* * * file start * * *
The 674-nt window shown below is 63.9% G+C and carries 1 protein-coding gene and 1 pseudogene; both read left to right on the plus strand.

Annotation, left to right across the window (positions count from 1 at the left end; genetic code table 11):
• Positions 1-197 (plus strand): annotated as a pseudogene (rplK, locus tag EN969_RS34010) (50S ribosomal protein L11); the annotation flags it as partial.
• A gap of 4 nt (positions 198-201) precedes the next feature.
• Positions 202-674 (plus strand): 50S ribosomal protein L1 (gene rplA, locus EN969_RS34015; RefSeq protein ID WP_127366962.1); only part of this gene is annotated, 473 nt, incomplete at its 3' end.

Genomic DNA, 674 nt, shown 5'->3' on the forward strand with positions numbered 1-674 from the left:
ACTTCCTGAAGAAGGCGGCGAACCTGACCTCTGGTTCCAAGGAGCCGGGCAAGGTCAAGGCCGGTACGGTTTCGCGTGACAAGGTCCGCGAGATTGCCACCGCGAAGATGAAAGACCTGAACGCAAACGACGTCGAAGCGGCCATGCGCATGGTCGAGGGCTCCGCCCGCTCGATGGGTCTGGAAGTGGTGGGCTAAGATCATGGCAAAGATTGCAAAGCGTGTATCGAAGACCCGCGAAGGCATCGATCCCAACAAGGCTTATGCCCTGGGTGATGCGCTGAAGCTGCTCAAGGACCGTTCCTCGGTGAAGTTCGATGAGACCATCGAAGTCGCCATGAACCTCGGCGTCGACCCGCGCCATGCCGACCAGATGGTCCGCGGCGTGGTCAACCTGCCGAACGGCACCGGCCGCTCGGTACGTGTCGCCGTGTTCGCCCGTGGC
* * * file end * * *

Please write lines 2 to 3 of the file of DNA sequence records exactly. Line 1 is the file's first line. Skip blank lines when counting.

Annotation, left to right across the window (positions count from 1 at the left end; genetic code table 11):
• Positions 1-197 (plus strand): annotated as a pseudogene (rplK, locus tag EN969_RS34010) (50S ribosomal protein L11); the annotation flags it as partial.